I recently got some extended time with God in the Wick Recreation Area of Youngstown’s Mill Creek Park. It felt uncomfortably cold, and gray, and dead when I started out. But gradually, I started to notice the beauty of the trees: the beeches and hemlocks, especially. Shortly after this dawning sense of awe and wonder started to take hold, I spotted a deer lying a short ways off the trail. It was a large, brown doe. She fixed her eyes on me, watching for any indication of danger. I stayed stock-still. And eventually, the doe’s gaze shifted to a spot further off the trail. When I followed her gaze, I noticed two fawns nestled in the leaves. And one of these fawns was unlike any I’d ever seen before.
The fawn was entirely white. An albino. The fawn and I just started at each other for a while. And I even managed to get a picture! But then I decided to let the deer rest and simply continue my hike, further into the forest.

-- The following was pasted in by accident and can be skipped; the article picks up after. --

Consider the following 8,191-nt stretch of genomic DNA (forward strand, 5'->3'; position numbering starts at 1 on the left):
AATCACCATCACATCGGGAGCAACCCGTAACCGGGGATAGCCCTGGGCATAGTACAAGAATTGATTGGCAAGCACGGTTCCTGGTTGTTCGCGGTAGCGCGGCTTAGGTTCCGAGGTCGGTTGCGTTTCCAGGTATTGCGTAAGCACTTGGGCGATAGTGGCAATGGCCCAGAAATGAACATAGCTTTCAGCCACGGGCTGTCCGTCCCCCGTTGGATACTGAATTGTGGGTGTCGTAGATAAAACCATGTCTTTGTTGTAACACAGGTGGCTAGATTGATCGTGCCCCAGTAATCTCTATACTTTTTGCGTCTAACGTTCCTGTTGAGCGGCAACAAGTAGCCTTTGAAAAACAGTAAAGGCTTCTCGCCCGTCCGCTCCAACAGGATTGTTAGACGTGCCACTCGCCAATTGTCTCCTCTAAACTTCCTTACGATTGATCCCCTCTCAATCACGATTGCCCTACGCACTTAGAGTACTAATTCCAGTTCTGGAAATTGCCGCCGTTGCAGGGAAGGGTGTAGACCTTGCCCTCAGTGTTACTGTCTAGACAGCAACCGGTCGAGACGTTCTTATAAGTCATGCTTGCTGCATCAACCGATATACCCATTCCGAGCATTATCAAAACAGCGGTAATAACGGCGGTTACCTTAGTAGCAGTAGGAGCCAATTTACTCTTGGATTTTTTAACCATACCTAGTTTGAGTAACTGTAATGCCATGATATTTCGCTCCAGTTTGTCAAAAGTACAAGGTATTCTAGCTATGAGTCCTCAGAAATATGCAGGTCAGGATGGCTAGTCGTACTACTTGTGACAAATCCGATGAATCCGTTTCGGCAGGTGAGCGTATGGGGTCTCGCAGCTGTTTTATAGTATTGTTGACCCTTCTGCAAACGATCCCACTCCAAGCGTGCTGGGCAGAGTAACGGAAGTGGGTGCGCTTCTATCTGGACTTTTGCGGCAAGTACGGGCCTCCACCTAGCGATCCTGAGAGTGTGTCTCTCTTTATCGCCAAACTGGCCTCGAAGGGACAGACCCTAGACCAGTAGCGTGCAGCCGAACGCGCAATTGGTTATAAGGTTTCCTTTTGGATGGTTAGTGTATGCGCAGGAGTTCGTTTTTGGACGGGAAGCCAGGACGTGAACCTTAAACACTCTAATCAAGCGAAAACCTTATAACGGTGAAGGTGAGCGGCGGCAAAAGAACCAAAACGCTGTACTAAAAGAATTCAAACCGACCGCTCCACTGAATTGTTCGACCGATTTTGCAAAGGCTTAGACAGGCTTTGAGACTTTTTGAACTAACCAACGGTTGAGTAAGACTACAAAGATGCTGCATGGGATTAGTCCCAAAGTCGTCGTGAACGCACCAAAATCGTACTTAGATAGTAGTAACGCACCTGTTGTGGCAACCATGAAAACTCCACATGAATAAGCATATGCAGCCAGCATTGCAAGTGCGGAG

I texted a friend who’s from the area to share the experience. He told me that he’s heard of others in Youngstown spotting a Great White Stag (presumably the fawn’s father?). So I spent the rest of my hike looking for this mythical, magical, legendary creature. I never succeeded in finding this Great White Stag. But just a little later, the forest transformed into a valley of bubbling boulders, all covered in vibrant green moss.
And shortly after that, it seemed like the earth started cracking open — ledges, like in the Cuyahoga Valley or Nelson-Kennedy Ledges State Park — but, again, unusually-green moss covering everything, standing out brilliantly in an otherwise drab environment of gray and brown.
It was amazing!
If I would have seen the “Great White Stag,” it would have been an exclamation point on a magical morning hike. But even when I made it through the ledges and started hiking back towards my car, I felt a heightened appreciation for the rumbling river, the deep blue-green of Lily Pond, and the way my body warmed itself up from hiking through it all.
It felt like a good gift from God to experience so much awe and wonder! It caught me off-guard. But I felt so grateful. It’s been a while since I’ve enjoyed a hike that much. But I hope to go back again sometime soon. And maybe even spot that Great White Stag bounding through the forest.